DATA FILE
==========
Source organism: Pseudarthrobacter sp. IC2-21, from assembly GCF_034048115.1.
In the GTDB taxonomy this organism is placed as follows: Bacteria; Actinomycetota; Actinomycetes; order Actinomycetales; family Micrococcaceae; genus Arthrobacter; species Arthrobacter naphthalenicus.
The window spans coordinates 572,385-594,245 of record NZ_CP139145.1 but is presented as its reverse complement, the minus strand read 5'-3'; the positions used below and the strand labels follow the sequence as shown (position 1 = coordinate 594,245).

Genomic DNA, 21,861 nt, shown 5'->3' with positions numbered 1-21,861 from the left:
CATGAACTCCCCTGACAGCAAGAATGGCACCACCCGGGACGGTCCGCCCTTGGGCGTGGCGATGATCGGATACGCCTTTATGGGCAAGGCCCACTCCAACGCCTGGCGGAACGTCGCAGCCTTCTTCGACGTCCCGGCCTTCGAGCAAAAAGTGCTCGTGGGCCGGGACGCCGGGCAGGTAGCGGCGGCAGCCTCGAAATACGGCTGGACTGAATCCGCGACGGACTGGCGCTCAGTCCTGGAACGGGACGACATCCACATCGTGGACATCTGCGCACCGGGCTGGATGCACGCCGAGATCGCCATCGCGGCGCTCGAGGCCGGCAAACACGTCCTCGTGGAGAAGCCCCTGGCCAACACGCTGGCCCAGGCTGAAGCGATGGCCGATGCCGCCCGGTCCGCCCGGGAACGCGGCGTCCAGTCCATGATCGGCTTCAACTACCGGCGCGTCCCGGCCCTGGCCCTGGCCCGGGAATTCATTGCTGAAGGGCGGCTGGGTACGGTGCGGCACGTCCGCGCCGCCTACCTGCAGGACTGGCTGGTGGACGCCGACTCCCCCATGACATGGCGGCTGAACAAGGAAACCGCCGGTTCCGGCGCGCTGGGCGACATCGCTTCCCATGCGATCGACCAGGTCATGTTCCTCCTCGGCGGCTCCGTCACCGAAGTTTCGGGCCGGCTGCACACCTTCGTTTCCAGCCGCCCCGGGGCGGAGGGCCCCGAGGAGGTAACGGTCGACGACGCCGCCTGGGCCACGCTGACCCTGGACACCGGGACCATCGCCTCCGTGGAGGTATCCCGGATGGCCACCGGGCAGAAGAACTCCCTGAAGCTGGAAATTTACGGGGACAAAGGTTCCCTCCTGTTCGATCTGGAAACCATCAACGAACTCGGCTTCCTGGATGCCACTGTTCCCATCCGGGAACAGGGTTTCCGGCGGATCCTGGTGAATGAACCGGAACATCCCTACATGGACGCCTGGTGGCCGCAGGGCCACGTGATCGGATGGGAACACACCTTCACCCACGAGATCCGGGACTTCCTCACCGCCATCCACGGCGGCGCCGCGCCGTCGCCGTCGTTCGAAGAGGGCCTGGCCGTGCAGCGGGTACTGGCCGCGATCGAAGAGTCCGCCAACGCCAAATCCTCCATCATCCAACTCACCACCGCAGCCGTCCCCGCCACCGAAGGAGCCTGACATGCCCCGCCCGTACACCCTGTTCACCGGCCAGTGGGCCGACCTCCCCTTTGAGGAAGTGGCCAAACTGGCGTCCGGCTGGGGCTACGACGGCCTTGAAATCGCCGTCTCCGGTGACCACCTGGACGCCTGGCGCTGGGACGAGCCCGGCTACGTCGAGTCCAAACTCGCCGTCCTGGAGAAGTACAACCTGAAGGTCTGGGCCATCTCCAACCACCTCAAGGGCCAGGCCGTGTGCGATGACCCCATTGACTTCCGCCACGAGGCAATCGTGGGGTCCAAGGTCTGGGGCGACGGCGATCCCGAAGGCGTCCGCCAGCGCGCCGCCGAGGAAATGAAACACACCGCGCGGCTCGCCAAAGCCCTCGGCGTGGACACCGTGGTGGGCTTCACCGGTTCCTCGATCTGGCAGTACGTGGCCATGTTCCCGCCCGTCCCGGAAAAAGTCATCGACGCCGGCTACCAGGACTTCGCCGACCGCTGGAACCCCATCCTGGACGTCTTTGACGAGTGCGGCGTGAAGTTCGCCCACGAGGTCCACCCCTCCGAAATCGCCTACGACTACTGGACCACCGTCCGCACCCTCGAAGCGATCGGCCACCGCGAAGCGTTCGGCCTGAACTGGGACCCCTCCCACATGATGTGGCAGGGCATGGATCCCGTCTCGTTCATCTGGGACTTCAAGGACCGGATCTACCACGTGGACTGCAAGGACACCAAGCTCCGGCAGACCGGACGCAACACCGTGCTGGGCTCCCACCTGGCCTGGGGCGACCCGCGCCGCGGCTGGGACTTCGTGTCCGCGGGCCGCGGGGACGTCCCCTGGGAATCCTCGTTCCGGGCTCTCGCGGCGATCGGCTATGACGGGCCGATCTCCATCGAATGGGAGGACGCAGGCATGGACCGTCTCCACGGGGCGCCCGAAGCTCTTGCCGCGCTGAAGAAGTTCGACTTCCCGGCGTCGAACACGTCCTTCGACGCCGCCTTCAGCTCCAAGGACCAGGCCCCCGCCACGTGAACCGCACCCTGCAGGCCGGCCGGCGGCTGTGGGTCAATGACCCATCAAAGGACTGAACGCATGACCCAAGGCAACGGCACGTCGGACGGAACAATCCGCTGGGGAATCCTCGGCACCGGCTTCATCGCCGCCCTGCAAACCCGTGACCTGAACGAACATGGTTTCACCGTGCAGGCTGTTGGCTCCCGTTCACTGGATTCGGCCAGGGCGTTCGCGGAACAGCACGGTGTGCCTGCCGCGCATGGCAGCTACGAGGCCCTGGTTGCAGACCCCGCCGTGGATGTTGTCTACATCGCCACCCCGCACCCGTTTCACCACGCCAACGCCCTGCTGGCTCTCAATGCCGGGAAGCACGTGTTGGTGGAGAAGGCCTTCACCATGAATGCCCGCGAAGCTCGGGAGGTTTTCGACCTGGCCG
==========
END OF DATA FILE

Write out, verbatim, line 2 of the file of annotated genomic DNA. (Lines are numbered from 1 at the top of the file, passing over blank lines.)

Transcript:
In the GTDB taxonomy this organism is placed as follows: Bacteria; Actinomycetota; Actinomycetes; order Actinomycetales; family Micrococcaceae; genus Arthrobacter; species Arthrobacter naphthalenicus.